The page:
*Not actual statistics.



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My Day Tripper

I didn’t plan any formal vacations for this summer. After the exhaustion that was our 2015 trip to Victoria, I thought a gap year between vacations was in order. I didn’t rule out another Canadian excursion, because I wasn’t sure if the begging to go back to Canada would ever stop (it subsided), but I was hoping to put our energy into house projects instead. Fast forward to the middle of July, when the Pacific Northwest has gotten a sum total of 3 days of summer, and I threw my hands up in disgust. If summer wasn’t coming, then we’d have to do something to make it feel like summer… And what, I ask you, feels more like summer than a road trip? So Sunday morning we embarked on a nearly 3 hour drive to Leavenworth, WA, a cute little tourist trap in the north Cascades decorated to look like an Alpine Bavarian village.

By chance or circumstance or happenstance, our last minute plans were crashed by a last minute friend, making the trip that much more summery. We caravanned our two Subarus up and into the mountains, flanked left and right by other Subarus.

When we arrived in the small town, we had to find parking, which was not easy to do. We lucked into an open parallel street spot, and my husband’s exact words were, “I’m glad you’re driving because I could not do this.” My husband and I are two very different people with very different skill sets, but the one thing that I can do that he can’t that surprises me the most is parallel park. I will say that I’m never happy about parallel parking, and it always makes me nervous, especially when there are cars in the street behind me, as there were Sunday. But, aided by the fact that the truck that exited the spot was the size of a tank, I quickly executed the most beautiful parallel parking job that surely has ever been seen. We didn’t even have to walk to the curb! I can’t believe I didn’t take a picture.

After a lengthy wait time on lunch and a few stops in shops along the main road, it was somehow time to go. We were trying to make our way to mini golf for the kids, but our propensity for shopping multiplied by the quantity of shops equaled a day. Or at least the part of the day that is available in the middle of two three-hour drives. Still, the day fit the summer bill. There was driving. There was a cooler. I went somewhere I’d never been before, and I got to spend time with family and friends.

On the way home, Sonja fell asleep in the car early on, but then startled awake about 20 minutes later saying she needed to go potty. She’s really good at holding it for a four-year-old, but we were in the middle of nowhere and I could hear the urgency in her request. So we made our first ever pit stop along the side of the road. I ran her down a small but steep hill into the grass and let her do her business. When we got back to the car, Shaun said, “next time, just open both car doors and let her go in between.” I, having never to my recollection had to stop and pee on the side of the road, had no idea there was a protocol. So not only was the stop educational for me, but Sonja says that, “peeing in the grass” was her favorite part of the trip. Who needs German town when you can urinate on the side of a mountain highway?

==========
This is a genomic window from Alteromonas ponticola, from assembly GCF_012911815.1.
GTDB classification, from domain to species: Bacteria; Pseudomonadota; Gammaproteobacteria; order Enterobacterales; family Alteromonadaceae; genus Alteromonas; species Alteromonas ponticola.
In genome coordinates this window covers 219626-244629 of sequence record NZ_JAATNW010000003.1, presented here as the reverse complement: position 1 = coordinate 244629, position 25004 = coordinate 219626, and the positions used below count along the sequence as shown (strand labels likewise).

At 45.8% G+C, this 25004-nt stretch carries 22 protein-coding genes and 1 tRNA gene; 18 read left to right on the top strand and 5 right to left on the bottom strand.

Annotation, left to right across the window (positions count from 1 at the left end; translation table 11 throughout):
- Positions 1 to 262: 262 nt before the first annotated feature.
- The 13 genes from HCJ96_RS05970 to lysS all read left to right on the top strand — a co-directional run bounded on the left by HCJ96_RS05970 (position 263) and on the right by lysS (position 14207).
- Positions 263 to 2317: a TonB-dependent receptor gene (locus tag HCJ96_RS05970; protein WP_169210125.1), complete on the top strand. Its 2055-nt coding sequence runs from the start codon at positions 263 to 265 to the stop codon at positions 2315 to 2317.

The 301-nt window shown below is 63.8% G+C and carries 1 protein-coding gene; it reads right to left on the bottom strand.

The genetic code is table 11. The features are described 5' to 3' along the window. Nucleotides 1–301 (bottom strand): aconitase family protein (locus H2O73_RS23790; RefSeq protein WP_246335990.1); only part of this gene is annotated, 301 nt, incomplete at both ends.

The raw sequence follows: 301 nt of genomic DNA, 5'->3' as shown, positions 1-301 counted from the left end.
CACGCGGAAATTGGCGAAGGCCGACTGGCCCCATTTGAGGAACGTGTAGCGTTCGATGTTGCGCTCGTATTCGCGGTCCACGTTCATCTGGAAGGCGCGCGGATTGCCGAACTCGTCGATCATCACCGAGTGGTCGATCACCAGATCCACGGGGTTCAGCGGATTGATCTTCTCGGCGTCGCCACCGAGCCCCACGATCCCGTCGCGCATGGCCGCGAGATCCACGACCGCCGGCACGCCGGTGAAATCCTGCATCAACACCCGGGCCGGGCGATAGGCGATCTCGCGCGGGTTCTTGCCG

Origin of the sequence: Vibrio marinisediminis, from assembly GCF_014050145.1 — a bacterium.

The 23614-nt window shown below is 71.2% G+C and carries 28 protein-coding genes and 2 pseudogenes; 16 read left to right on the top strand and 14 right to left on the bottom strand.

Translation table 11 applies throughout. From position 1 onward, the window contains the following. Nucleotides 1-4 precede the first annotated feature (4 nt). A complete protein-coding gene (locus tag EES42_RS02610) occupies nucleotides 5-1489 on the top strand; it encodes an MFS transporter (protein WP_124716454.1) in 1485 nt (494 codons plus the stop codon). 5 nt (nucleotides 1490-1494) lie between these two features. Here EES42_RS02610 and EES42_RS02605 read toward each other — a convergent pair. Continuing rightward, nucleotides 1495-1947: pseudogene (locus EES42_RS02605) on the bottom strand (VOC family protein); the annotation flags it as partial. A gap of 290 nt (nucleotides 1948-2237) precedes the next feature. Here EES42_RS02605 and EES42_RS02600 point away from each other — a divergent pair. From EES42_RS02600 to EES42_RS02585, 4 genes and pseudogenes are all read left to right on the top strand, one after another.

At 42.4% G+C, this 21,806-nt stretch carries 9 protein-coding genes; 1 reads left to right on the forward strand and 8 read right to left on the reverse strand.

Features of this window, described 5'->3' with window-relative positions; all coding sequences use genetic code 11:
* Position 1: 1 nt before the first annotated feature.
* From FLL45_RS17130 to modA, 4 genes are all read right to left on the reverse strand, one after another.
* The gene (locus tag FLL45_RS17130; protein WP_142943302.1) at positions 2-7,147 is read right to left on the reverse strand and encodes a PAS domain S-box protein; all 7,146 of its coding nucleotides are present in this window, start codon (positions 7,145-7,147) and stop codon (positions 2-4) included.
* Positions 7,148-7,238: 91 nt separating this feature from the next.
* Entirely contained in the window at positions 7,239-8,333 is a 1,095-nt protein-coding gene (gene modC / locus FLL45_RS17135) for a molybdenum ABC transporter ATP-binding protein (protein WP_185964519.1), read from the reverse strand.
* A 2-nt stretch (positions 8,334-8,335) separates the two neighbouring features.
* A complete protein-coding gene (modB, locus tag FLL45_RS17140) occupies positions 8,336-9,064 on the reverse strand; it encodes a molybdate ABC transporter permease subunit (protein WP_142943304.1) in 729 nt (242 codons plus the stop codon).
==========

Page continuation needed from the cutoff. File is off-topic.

For the record, she says her other favorite parts were riding in the stroller (her friend’s, because we gave up on trying to get her into the stroller years ago), and buying a stuffed animal at one of the toy stores (the propensity for shopping lives on.) She also said, in the unique hyperbolic way she has, that it was the best day ever and she was so glad we took our vacation in Leavenworth.

When we were almost home, we stopped at Taco Time for dinner. Before entering the restaurant, Shaun and I both paused. He said he wasn’t sure it was a good idea, and I agreed. The last time we ended a vacation at a Taco Time (albeit a really bad one in Oregon), Shaun was laid off from his job and we had a terrible drive followed by several terrible months. Of course, this was Sunday night and such news was surely not coming right then, so we  bravely and without prejudice ate our tacos and mexi-fries. And I’m happy to note that on Monday morning he got a promotion, and my class, which had been teetering on the brink of cancellation due to low enrollment, was picked up. So it turned out to be the perfect way to end the vacation.

There are still no plans for any formal vacations this year, but I think it would be nice, possibly even preferable, to do another day trip or two before fall sets in. The sheer amount of planning I do for, let’s say a two-night stay in Victoria, and the ensuing disappointment when said plans are not fully realized, is enough stress for an entire summer. This trip required virtually no planning, was unencumbered by preconceived notions of how it should go, and was still fun. Yes indeed, let’s do that several more times and call it a perfect summer.

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It’s good we had someone along to take a family portrait, because when I had to dredge one up for Sonja’s preschool, it was from two years ago, and incidentally, taken by the same person who took this photo!

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Friends. These two were so well-behaved for such a long and tiring day that was not geared towards children.


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The city streets of Leavenworth

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Portraits of moms and daughters, sort of a tradition for the four of us.

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Stroller break

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Heading home.

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My Done List